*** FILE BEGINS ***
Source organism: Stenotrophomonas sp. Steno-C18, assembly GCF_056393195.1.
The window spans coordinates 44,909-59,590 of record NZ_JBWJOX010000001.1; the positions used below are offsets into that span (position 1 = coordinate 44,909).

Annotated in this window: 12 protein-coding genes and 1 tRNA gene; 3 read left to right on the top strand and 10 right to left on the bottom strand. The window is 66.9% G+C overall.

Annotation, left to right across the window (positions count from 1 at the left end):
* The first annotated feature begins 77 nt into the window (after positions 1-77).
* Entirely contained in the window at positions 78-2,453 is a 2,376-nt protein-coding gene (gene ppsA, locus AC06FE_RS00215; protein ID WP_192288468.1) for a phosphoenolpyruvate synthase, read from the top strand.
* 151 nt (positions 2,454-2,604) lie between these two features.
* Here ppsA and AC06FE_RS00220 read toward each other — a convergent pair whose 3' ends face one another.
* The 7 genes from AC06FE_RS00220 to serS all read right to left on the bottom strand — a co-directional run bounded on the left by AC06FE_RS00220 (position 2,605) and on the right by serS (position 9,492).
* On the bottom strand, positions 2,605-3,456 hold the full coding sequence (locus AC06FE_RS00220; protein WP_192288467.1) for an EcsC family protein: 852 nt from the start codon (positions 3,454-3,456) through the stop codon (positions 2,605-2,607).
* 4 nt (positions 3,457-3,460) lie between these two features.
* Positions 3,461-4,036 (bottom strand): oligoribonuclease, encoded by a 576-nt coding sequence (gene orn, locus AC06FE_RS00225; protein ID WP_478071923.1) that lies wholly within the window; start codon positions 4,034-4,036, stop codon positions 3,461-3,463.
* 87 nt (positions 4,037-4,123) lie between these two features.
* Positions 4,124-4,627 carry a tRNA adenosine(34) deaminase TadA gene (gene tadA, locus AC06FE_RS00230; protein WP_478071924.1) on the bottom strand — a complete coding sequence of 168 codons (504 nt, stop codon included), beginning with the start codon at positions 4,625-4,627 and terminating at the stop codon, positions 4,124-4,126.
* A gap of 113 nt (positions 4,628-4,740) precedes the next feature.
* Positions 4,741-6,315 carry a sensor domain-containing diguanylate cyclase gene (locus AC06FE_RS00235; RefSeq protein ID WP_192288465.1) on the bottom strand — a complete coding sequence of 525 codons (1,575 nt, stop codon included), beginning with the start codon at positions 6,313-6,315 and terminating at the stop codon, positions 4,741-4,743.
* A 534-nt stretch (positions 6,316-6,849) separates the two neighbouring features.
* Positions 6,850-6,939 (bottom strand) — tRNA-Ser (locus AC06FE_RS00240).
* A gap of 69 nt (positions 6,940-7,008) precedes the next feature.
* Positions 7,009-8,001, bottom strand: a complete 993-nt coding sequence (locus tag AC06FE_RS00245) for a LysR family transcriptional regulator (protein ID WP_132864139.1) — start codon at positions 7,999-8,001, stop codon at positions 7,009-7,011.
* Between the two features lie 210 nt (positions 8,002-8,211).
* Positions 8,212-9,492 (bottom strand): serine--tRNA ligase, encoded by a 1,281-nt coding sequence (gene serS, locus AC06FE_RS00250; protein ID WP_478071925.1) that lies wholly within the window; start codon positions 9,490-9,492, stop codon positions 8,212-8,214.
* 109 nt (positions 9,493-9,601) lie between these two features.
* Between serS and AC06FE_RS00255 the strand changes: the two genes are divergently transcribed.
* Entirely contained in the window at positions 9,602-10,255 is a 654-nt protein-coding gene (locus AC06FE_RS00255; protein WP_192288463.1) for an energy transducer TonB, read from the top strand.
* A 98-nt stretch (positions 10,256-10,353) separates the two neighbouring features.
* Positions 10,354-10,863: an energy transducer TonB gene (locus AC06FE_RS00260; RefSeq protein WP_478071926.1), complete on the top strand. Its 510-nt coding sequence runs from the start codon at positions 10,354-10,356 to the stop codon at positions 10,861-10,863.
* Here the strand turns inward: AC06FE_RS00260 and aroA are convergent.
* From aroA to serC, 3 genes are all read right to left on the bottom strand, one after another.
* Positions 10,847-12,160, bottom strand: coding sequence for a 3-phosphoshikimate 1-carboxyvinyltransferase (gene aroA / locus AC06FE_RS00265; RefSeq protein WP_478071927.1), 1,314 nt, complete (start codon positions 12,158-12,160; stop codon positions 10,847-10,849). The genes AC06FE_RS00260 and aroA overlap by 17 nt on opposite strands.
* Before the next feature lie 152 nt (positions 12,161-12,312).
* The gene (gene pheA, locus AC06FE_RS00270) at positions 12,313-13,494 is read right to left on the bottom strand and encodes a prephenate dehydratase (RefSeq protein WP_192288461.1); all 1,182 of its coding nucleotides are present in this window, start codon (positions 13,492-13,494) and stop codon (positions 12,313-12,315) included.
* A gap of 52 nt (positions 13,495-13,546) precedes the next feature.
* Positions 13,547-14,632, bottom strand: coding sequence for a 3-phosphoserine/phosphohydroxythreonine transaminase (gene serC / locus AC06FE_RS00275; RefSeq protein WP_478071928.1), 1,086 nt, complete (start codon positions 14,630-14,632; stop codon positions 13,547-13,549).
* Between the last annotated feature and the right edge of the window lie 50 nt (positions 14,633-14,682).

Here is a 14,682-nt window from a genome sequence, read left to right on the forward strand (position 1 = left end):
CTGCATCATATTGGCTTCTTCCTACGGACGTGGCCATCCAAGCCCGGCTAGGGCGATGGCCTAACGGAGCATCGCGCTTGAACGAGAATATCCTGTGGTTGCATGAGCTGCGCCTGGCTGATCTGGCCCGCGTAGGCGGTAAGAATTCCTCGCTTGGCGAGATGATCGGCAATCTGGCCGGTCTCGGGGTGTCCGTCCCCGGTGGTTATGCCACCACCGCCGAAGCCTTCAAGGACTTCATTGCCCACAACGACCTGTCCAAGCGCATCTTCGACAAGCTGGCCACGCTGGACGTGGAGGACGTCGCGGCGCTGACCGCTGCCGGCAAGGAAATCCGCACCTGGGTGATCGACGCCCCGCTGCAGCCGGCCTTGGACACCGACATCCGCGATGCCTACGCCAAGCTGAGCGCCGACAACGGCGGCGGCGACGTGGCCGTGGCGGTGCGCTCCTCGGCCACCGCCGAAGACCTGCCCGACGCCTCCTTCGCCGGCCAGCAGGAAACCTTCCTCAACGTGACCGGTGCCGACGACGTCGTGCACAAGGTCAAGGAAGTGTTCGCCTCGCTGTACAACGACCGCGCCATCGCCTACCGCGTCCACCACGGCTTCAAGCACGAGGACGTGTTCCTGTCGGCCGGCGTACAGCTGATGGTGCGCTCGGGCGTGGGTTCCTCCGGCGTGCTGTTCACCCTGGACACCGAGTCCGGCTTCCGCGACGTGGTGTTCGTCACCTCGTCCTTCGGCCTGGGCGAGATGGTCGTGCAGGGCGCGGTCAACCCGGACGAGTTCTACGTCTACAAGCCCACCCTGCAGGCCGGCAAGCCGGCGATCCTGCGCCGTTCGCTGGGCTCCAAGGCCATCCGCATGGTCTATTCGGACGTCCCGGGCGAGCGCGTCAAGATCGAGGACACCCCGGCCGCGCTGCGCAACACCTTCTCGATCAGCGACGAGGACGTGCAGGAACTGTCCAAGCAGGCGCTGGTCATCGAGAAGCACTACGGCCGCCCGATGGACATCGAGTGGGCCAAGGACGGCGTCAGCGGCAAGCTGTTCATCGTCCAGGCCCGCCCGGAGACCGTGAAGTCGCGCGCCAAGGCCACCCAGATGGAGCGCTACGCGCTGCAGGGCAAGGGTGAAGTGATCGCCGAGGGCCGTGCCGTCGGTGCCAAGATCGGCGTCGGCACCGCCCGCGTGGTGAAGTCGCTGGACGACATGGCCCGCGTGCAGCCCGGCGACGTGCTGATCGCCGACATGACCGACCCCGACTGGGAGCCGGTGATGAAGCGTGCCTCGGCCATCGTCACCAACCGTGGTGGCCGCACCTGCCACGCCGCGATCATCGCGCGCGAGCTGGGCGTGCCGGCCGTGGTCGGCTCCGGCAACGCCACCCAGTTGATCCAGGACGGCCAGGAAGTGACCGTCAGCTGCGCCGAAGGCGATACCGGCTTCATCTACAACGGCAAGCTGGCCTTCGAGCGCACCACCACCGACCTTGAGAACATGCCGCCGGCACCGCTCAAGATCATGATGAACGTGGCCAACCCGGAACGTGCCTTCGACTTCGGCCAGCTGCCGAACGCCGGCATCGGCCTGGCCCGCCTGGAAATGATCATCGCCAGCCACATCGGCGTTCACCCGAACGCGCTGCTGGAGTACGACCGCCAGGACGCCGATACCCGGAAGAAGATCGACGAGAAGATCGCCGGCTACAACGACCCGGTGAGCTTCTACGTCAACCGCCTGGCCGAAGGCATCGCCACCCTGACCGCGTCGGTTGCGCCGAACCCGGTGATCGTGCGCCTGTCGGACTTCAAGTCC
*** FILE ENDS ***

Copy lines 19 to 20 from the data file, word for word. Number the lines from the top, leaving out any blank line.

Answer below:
* A gap of 69 nt (positions 6,940-7,008) precedes the next feature.
* Positions 7,009-8,001, bottom strand: a complete 993-nt coding sequence (locus tag AC06FE_RS00245) for a LysR family transcriptional regulator (protein ID WP_132864139.1) — start codon at positions 7,999-8,001, stop codon at positions 7,009-7,011.